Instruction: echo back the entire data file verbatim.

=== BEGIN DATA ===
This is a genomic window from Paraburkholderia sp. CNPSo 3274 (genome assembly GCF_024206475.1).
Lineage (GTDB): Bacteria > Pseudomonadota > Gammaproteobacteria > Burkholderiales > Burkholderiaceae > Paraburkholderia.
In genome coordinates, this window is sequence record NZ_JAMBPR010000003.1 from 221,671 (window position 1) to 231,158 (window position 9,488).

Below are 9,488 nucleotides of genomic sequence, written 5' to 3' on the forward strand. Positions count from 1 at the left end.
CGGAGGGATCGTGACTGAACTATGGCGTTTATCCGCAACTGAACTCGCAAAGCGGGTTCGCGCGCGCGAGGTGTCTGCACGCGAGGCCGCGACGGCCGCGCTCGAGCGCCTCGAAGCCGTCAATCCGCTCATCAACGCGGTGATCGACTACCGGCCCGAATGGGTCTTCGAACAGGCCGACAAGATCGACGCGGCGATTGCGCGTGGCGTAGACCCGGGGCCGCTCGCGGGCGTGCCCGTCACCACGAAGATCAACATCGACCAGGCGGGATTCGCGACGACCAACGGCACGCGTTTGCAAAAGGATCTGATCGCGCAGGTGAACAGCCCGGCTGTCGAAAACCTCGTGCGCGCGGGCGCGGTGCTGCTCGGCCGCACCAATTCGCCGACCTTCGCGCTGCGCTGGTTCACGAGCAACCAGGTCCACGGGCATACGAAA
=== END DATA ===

This is a genomic window from Paraburkholderia sp. CNPSo 3274 (genome assembly GCF_024206475.1).
Lineage (GTDB): Bacteria > Pseudomonadota > Gammaproteobacteria > Burkholderiales > Burkholderiaceae > Paraburkholderia.
In genome coordinates, this window is sequence record NZ_JAMBPR010000003.1 from 221,671 (window position 1) to 231,158 (window position 9,488).

Below are 9,488 nucleotides of genomic sequence, written 5' to 3' on the forward strand. Positions count from 1 at the left end.
CGGAGGGATCGTGACTGAACTATGGCGTTTATCCGCAACTGAACTCGCAAAGCGGGTTCGCGCGCGCGAGGTGTCTGCACGCGAGGCCGCGACGGCCGCGCTCGAGCGCCTCGAAGCCGTCAATCCGCTCATCAACGCGGTGATCGACTACCGGCCCGAATGGGTCTTCGAACAGGCCGACAAGATCGACGCGGCGATTGCGCGTGGCGTAGACCCGGGGCCGCTCGCGGGCGTGCCCGTCACCACGAAGATCAACATCGACCAGGCGGGATTCGCGACGACCAACGGCACGCGTTTGCAAAAGGATCTGATCGCGCAGGTGAACAGCCCGGCTGTCGAAAACCTCGTGCGCGCGGGCGCGGTGCTGCTCGGCCGCACCAATTCGCCGACCTTCGCGCTGCGCTGGTTCACGAGCAACCAGGTCCACGGGCATACGAAA